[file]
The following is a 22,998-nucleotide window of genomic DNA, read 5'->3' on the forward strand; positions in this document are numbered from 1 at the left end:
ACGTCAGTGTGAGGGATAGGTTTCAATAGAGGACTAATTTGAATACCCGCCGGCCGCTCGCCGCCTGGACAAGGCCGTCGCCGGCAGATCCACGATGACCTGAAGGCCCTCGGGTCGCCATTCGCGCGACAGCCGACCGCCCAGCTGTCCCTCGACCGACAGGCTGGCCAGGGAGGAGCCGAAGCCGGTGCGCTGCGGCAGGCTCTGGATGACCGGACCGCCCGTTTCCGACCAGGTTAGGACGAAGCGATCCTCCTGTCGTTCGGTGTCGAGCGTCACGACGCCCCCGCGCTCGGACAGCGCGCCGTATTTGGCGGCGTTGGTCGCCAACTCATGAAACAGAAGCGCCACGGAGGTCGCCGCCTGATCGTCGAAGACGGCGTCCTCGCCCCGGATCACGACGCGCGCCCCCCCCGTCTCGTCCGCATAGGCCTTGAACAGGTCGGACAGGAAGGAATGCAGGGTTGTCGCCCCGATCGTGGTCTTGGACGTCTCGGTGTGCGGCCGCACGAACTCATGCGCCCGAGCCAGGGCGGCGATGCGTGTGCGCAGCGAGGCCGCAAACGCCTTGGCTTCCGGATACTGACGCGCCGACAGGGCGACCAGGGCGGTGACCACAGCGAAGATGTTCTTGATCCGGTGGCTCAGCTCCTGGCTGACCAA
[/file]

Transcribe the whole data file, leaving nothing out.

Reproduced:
The following is a 22,998-nucleotide window of genomic DNA, read 5'->3' on the forward strand; positions in this document are numbered from 1 at the left end:
ACGTCAGTGTGAGGGATAGGTTTCAATAGAGGACTAATTTGAATACCCGCCGGCCGCTCGCCGCCTGGACAAGGCCGTCGCCGGCAGATCCACGATGACCTGAAGGCCCTCGGGTCGCCATTCGCGCGACAGCCGACCGCCCAGCTGTCCCTCGACCGACAGGCTGGCCAGGGAGGAGCCGAAGCCGGTGCGCTGCGGCAGGCTCTGGATGACCGGACCGCCCGTTTCCGACCAGGTTAGGACGAAGCGATCCTCCTGTCGTTCGGTGTCGAGCGTCACGACGCCCCCGCGCTCGGACAGCGCGCCGTATTTGGCGGCGTTGGTCGCCAACTCATGAAACAGAAGCGCCACGGAGGTCGCCGCCTGATCGTCGAAGACGGCGTCCTCGCCCCGGATCACGACGCGCGCCCCCCCCGTCTCGTCCGCATAGGCCTTGAACAGGTCGGACAGGAAGGAATGCAGGGTTGTCGCCCCGATCGTGGTCTTGGACGTCTCGGTGTGCGGCCGCACGAACTCATGCGCCCGAGCCAGGGCGGCGATGCGTGTGCGCAGCGAGGCCGCAAACGCCTTGGCTTCCGGATACTGACGCGCCGACAGGGCGACCAGGGCGGTGACCACAGCGAAGATGTTCTTGATCCGGTGGCTCAGCTCCTGGCTGACCAA